How can I temporarily impersonate a higher-privilege process? RRS feed

  • Question

  • I'm writing a program that runs at Medium integrity level.  (Or High if UAC is disabled.)  I want to spawn off a child process that accesses untrusted servers on the Internet, and thus want to have this process use Low integrity in case it gets exploited.

    However, during its startup, this child process needs to access data that is inaccessible by Low-integrity processes.  Once it has loaded these files, it can drop its privilege to Low.

    My current attempt to accomplish this is to have the parent process create a SecurityDelegation impersonation token of itself, then DuplicateHandle the token into the child process.  The child process then calls ImpersonateLoggedOnUser with the impersonation token from the parent process.  When the child process is done accessing the higher-privileged objects, it calls RevertToSelf and CloseHandle.  With the handle closed and the token reverted, the child process would be permanently locked down to the lower privilege.

    The problem is that this doesn't work: the first time the child process tries to access anything, ERROR_BAD_IMPERSONATION_LEVEL is returned.  Specifically, it gets that error trying to open a DLL from the Windows\SysWOW64 directory for reading.  If I GetTokenInformation(TokenImpersonationLevel), the value returned is still SecurityDelegation.  All the API calls return success up until the CryptAcquireContextW that fails trying to load a Windows DLL.

    According to the documentation of ImpersonateLoggedOnUser, SeImpersonatePrivilege is not required if "the authenticated identity is the same as the caller".  GetTokenInformation(TokenUser) returns the same SID, so they are in fact the same authenticated identity.

    The problem still occurs even if the parent process is the one triggering the impersonation; i.e. using SetThreadToken on the child process's main thread.

    Saturday, February 9, 2013 2:33 AM

All replies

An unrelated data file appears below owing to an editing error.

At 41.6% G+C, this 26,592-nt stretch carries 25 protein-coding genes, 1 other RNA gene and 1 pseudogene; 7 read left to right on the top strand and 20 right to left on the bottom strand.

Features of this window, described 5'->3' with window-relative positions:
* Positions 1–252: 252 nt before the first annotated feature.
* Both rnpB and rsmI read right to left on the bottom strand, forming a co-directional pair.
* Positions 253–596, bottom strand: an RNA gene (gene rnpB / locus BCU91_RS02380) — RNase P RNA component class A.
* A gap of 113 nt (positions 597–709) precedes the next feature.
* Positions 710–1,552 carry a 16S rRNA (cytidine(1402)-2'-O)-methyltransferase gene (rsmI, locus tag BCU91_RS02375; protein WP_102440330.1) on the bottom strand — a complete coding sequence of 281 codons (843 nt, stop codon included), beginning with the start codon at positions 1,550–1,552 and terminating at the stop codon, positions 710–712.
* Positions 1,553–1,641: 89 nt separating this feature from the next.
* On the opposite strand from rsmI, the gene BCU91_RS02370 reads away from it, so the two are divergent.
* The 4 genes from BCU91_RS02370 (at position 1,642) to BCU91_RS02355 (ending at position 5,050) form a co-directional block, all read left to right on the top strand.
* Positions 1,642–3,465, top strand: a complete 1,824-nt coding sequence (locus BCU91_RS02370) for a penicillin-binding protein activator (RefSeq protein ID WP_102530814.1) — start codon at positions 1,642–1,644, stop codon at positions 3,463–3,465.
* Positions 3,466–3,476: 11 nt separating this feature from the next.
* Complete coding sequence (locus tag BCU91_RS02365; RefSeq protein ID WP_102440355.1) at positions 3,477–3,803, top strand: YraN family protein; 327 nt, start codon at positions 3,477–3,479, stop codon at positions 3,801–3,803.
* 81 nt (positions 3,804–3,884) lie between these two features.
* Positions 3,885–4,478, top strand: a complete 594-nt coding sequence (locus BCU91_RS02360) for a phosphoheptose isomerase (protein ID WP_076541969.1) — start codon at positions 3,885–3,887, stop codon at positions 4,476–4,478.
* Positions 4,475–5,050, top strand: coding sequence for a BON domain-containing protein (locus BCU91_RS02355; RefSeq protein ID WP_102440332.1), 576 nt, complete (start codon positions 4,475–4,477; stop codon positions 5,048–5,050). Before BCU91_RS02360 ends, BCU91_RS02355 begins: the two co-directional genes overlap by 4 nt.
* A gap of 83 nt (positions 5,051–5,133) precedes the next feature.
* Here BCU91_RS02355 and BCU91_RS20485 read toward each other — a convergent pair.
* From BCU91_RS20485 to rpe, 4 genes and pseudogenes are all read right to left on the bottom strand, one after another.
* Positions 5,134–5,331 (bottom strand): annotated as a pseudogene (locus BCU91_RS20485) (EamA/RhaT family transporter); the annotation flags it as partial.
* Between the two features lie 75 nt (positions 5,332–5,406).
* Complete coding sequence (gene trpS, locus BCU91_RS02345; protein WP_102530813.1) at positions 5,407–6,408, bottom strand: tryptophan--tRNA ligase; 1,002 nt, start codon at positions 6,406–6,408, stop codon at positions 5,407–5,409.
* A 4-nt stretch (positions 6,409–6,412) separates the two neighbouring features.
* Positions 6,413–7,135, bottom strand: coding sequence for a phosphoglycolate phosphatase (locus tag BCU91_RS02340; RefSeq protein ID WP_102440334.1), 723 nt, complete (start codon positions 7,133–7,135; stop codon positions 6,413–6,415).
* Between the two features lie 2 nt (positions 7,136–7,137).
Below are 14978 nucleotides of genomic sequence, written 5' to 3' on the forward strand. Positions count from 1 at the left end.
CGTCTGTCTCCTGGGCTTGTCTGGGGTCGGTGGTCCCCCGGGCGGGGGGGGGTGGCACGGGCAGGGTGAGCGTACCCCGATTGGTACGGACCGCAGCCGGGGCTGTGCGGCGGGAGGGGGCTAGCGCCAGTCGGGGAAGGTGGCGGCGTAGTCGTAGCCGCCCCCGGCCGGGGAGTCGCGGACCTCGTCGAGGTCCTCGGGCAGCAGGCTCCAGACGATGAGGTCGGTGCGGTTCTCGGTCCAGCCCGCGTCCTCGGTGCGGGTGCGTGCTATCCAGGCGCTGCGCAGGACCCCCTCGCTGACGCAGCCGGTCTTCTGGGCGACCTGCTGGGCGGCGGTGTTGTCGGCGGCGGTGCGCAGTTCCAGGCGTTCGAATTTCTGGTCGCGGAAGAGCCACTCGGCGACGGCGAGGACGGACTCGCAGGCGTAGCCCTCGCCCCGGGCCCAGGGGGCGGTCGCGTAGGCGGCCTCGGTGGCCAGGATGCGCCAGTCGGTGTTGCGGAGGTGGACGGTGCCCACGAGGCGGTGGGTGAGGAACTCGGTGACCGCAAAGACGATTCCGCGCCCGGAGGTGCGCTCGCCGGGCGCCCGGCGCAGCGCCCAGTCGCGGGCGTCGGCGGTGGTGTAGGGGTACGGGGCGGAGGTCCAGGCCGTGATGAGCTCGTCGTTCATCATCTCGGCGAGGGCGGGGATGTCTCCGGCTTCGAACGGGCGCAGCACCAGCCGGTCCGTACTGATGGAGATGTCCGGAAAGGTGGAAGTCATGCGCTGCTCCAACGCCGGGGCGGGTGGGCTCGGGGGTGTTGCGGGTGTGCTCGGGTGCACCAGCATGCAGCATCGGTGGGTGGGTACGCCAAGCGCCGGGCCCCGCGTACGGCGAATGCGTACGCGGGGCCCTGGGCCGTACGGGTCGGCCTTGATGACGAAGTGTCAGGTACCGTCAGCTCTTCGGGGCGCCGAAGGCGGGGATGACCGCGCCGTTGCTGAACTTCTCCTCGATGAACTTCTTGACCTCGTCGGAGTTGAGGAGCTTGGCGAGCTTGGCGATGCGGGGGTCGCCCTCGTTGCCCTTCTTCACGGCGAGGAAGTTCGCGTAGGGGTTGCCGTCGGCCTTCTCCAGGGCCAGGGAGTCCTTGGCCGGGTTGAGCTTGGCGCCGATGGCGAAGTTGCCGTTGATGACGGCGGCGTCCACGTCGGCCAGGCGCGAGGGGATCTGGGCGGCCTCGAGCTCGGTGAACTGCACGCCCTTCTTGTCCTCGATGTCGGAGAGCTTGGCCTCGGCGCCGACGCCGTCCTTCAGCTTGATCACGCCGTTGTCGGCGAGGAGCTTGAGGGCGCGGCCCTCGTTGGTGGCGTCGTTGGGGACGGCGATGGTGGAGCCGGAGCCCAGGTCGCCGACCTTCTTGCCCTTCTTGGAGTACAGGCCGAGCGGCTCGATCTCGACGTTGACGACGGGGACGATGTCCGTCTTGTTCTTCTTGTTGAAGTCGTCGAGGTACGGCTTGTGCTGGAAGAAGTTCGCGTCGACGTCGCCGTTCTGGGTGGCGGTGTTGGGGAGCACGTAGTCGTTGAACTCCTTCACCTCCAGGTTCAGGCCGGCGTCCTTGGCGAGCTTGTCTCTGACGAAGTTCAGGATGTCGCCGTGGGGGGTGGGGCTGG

• Giving a low-integrity process temporary access to a medium-integrity token seems unsafe.  If another low-integrity process such as Internet Explorer is already being exploited, it may be able to DuplicateHandle the token from your low-integrity process before your process closes the token handle.

    I don't know whether Microsoft intends to let low-integrity processes impersonate medium-integrity tokens of the same user, but I wouldn't be surprised if they had intentionally blocked this.  I see neither "authenticated identity" nor "identity" in the Security Glossary, but I suspect it is the same as "security context", which includes more than just the user SID.

    Instead of using impersonation, you could make the medium-integrity process open the initialization data files and forward the necessary information to the low-integrity process via a pipe.  Or even duplicate the file handles into the low-integrity process if the medium-integrity process opened the files read-only and you know the files don't contain anything confidential.

    Monday, February 11, 2013 4:23 PM
  • You have a point about low-integrity processes being able to attack one another.

    The trouble here is that the files are being read by a third-party DLL directly, using CreateFileW and FindFirstFileW.

    Monday, February 11, 2013 8:10 PM